The 5.0L works great for your friend? Fine, but people have kept the EcoBoost option when upgrading to a new truck, so obviously they were satisfied with it. As was the author of an article on the 2.7L on this website if I recall.

    • 0 avatar
      Lou_BC

      @NN – in my experience trucks are more sensitive to driver input than smaller vehicles when it comes to getting decent mpg. They are big heavy beasts, I find the best approach is to drive like you are on icy roads all year round. Smooth gentle throttle inputs, try to avoid red lights, build momentum for hills but allow for some loss of speed on hills. Think ahead. I’ve always been able to match or beat government mpg estimates.
      In some cases you are hampered by typical traffic flow or freeway speed limits. I find any speed over 65 mph and your mpg suffers badly. 55 – 60 is typically the best speed for good mpg in any of these boxes on wheels.

  • avatar
    Jellodyne

    Isn’t the main point of the dual injection tech to prevent carbon buildup on the valves? Fuel from port injection washes the carbon off of the valves, direct injection bypasses the valves, valves never get cleaned. Solution: put a couple of extra port injectors upstream, ensure they get cycled enough to keep your valves clean.

  • avatar
    Russycle

    So the combined MPG went from 20 to 21, that’s a five percent increase. Not negligible. Revolutionary improvement is rare. But if you can bump your numbers a few percent every year, it adds up fast. And more power? Win.

    • 0 avatar
      AoLetsGo

      Right! 1 mpg is a big deal do the math –

      800,000 F150’s doing 12,000 miles a year at 21 mpg vs 20 =
      a reduction of almost 22,900,000 gallons of gas or 1.2m barrels or 450m pounds of CO2

      of course that is just for the first year…

  • avatar
    Spartan

    Perhaps they’ll actually achieve these numbers in the real world this time. I had a 2012 Platinum EB 4×4 and it never got its advertised rating of 17/22 MPG. It averaged 18.5, sometimes less. I had a 50/50 highway/city mix.

    • 0 avatar
      stuki

      They’re not even trying. Gaming EPA for CAFE reasons is where all the effort goes. Not that there’s absolutely zero carryover to some/many/most customer use cases, but we’re in the realm of making traffic safer by operating speed traps on lonely Nevada highways here.

    • 0 avatar
      tekdemon

      Because of how mileages average out the heavier fuel use number always has a much heavier weighting in the average. So 18.5 is actually about right for a car that gets 17/22, because when it’s using 17mpg it heavily outweighs the 22mpg when you average them together. That’s why when you look at combined fuel economy figures it’s always much close to the lower number.

    • 0 avatar
      285exp

      If you were getting 18.5 average in a truck rated at 19 combined, you were getting almost exactly what it was rated.

  • avatar
    dal20402

    Just imagine how the highway mileage could be if pickup buyers didn’t demand styling by Minecraft.

    • 0 avatar
      fvfvsix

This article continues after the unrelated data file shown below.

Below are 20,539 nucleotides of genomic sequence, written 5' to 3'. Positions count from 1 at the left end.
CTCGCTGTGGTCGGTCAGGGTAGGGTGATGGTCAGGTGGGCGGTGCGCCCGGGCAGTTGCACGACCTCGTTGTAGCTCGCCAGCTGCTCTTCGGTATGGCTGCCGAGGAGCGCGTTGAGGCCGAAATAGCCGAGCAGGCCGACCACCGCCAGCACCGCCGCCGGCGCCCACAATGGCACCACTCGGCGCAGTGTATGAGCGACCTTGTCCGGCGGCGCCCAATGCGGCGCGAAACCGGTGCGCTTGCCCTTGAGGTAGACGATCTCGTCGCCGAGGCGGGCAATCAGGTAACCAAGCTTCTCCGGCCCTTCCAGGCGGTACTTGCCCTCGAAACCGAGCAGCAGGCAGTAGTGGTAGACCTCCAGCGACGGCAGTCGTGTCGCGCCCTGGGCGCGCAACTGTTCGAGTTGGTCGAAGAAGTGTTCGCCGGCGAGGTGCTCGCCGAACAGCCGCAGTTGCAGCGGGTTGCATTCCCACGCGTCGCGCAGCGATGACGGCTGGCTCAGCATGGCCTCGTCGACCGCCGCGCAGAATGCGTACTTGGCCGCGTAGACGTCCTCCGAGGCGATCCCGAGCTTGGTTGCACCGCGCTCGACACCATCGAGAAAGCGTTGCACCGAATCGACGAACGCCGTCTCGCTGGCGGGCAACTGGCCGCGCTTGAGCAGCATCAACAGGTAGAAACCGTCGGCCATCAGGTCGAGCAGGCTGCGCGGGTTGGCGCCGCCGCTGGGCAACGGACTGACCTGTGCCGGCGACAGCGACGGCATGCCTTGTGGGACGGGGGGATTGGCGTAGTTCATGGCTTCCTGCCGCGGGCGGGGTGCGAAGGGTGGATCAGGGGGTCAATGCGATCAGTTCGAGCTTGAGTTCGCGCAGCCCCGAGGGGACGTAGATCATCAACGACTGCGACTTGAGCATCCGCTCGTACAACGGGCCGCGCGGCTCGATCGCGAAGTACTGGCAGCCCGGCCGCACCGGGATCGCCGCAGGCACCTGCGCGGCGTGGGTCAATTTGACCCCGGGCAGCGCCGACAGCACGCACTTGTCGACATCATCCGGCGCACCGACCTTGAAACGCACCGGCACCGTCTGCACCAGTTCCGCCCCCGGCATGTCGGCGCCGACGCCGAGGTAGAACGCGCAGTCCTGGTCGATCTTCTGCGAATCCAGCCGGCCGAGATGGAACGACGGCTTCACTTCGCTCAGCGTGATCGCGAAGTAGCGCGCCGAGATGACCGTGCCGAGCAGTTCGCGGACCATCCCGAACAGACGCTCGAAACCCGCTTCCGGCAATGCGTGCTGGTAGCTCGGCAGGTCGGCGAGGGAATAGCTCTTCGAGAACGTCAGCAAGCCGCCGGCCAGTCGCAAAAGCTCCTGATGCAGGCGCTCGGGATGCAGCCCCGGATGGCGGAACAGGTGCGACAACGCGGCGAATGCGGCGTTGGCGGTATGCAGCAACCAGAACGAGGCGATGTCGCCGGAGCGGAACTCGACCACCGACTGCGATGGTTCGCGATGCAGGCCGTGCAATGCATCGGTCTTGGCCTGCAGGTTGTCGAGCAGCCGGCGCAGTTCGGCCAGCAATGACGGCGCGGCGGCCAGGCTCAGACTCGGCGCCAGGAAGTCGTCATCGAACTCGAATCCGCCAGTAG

With that boat behind it, it doesn’t matter what the F-150 is shaped like :)

    • 0 avatar
      JohnTaurus_3.0_AX4N

      The aero 1997-2004 models loved gas despite their downsized engines. The vehicle can look blocky but still be aerodynamically fine. The 1998-2011 Crown Vic got very similar mileage to the far more aerodynamic-looking 1992-1997.

      • 0 avatar
        DenverMike

        The problem is what happens ‘after’ the nose. Turbulence from big mirrors, upright back window, in the bed, through the ladder frame & suspension and abrupt tail.

        • 0 avatar
          jhefner

          But the windshield is laid further back then earlier models, and most importantly the frontal area is the same, so it is not trying to punch a larger hole in the air. There are all kinds of stuff hanging underneath a truck besides the ladder frame; the large airdam tries to help by directing more air down the smooth sides instead of underneath the truck, as do the headlights. The blunt front end is confined to the grill only.

          • 0 avatar
            Kenmore

            “But the windshield is laid further back then earlier models”

            This! And the ratio of greenhouse height to beltline height further diminished here in a *truck* as in every other vehicle segment.

            Aero is Car Zika! Nothing is immune.

          • 0 avatar
            DenverMike

            The windshield can’t be laid back much further, and I’m not sure it’s not fighting a losing battle or even make the turbulence after it, even worse. Same with a super aero nose.

            This is the inherent problem CAFE can’t full grasp about pickups and “trucks” in general.

  • avatar
    Sigivald

    “Producing 375 horsepower and 470 foot-pounds of torque, the revised mill makes many V8s envious.”

    Yup.

    The 3V 5.4 in my F250 only puts out 300/380, and it blew up at 130kmi or so – won’t be hard for the 3.5EB to beat that longevity.

  • avatar
    GermanReliabilityMyth

    You forgot to mention Ford’s other fuel-saving feature for the F-150. They’re definitely going to set the hypermiler’s world on fire with the gains from the new “brakeless driving” system. Bug or feature? Depends on which side of the wheel you’re on, I suppose.

  • avatar
    Big Al From 'Murica

    UN-BAN [email protected]!!!!

  • avatar
    EBFlex

    Yet another well intentioned yet completely failed effort by Ford. All the tech, all the beer cans, all the unnecessary complication and these trucks really have no significant improvement over their competition. Once again all hype and no results.

    And that 2.7 is a hateful engine. It’s garbage. It makes a noise reminiscent of a 3.0L Ford Windstar and really delivers no real world advantage over the proper 5.0L.

    Ford really needs to recruit some decent engineers to figure this stuff out. Then they would have actual results and wouldn’t need such a big marketing department.